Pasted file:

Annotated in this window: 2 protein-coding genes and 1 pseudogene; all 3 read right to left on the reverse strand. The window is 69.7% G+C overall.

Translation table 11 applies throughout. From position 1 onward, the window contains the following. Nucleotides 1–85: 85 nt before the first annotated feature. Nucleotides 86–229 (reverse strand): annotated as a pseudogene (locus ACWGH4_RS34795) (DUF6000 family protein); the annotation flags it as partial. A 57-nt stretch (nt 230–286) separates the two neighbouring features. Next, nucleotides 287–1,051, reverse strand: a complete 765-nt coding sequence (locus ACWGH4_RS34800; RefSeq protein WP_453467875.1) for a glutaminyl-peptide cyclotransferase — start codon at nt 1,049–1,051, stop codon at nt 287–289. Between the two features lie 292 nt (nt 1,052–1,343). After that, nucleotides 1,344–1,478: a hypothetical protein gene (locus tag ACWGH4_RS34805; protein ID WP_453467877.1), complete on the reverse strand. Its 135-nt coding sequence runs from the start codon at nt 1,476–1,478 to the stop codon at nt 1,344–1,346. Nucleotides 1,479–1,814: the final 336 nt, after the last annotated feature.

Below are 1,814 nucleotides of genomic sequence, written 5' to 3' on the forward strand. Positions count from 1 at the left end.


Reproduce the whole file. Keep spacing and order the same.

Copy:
Annotated in this window: 2 protein-coding genes and 1 pseudogene; all 3 read right to left on the reverse strand. The window is 69.7% G+C overall.

Translation table 11 applies throughout. From position 1 onward, the window contains the following. Nucleotides 1–85: 85 nt before the first annotated feature. Nucleotides 86–229 (reverse strand): annotated as a pseudogene (locus ACWGH4_RS34795) (DUF6000 family protein); the annotation flags it as partial. A 57-nt stretch (nt 230–286) separates the two neighbouring features. Next, nucleotides 287–1,051, reverse strand: a complete 765-nt coding sequence (locus ACWGH4_RS34800; RefSeq protein WP_453467875.1) for a glutaminyl-peptide cyclotransferase — start codon at nt 1,049–1,051, stop codon at nt 287–289. Between the two features lie 292 nt (nt 1,052–1,343). After that, nucleotides 1,344–1,478: a hypothetical protein gene (locus tag ACWGH4_RS34805; protein ID WP_453467877.1), complete on the reverse strand. Its 135-nt coding sequence runs from the start codon at nt 1,476–1,478 to the stop codon at nt 1,344–1,346. Nucleotides 1,479–1,814: the final 336 nt, after the last annotated feature.

Below are 1,814 nucleotides of genomic sequence, written 5' to 3' on the forward strand. Positions count from 1 at the left end.